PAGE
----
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Minerals Case Decision Protested

By Derek Kravitz
Washington Post Staff Writer
Friday, September 19, 2008

The Interior Department has pulled some of its investigators off the Jack Abramoff corruption task force to protest the Justice Department's decision not to pursue charges against two government officials in the separate oil royalties scandal that surfaced last week.

Interior's inspector general, Earl E. Devaney, reported last week the results of a two-year investigation that found officials at the department's oil royalties office in Colorado had attended parties with oil and gas marketers, accepted gifts including ski trips, sports tickets and golf outings, and steered contracts to favored clients.

The royalties program, part of Interior's Minerals Management Service, collects billions of dollars in oil and natural gas from companies given contracts to drill offshore or on federal or Indian lands. Since 2006, the program has been subjected to multiple investigations for alleged mismanagement and conflicts of interest.

Yesterday, Devaney told the House Natural Resources Committee that he was disappointed that two now-retired employees -- former oil royalty office chief Gregory W. Smith and former associate director Lucy Querques Denett -- were not prosecuted.

Investigators allege that Smith, 56, was among a group of more than a dozen employees who took gifts from clients; was involved in illicit sexual relationships with subordinates; purchased cocaine at his office; and arranged improper outside consulting deals that allowed him to earn more than $30,000.

The inspector general's reports allege that Denett, 55, improperly arranged a million-dollar deal for two retired employees, both of whom have pleaded guilty to federal conflict-of-interest charges. Denett and Smith have declined to comment on the report.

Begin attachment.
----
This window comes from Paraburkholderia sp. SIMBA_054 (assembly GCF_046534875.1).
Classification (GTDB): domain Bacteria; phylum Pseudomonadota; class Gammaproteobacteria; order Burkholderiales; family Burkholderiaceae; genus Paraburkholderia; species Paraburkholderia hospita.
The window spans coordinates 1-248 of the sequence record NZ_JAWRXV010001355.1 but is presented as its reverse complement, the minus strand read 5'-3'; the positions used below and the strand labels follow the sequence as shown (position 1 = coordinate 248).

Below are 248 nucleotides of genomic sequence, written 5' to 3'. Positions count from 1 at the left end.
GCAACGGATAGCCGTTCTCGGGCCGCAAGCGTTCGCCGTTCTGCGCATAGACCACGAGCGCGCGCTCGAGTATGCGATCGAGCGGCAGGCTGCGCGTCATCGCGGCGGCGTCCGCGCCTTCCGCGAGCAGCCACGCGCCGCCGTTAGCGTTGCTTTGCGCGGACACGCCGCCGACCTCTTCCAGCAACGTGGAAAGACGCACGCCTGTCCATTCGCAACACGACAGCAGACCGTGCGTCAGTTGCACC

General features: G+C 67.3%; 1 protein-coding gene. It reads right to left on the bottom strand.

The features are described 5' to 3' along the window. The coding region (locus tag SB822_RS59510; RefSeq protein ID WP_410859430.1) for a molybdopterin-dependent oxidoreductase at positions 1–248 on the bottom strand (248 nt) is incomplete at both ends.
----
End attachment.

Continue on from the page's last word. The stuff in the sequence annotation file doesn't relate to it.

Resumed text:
"I would have liked to see a more aggressive approach," Devaney said of the Justice decision not to charge Smith and Denett. He said Justice officials "were aware" of his desire to have the pair prosecuted.

Devaney did not testify about the details of the dispute with Justice. Sources familiar with the matter said his office removed some of its people from the Abramoff case in protest. On Tuesday, Senate Judiciary Chairman Patrick J. Leahy (D-Vt.) and Sen. Ken Salazar (D-Colo.) sent a letter to the attorney general, asking why Smith and Denett were not prosecuted and asking that charges be filed against them.

Sources with knowledge of the case said a possible medical condition might have been a factor in the decision not to charge Denett. She told investigators she was going through a "very stressful personal issue" at the time of the alleged wrongdoing.

Justice spokeswoman Laura Sweeney declined to comment on the case yesterday. "The Department of Justice makes prosecutorial decisions based on the facts and the law," she said. "That policy was followed in this instance."

Devaney also testified yesterday that it is "probable" that his office would have found that taxpayers lost royalty revenue because of the scandal, but that investigators were hampered by contract files that were in "terrible shape" and because a group of Chevron employees refused to be interviewed.

Interior Secretary Dirk Kempthorne told the committee he was assured that the "behavior described in these reports no longer exists in these programs." He said the ethics office at the royalty program would be expanded.

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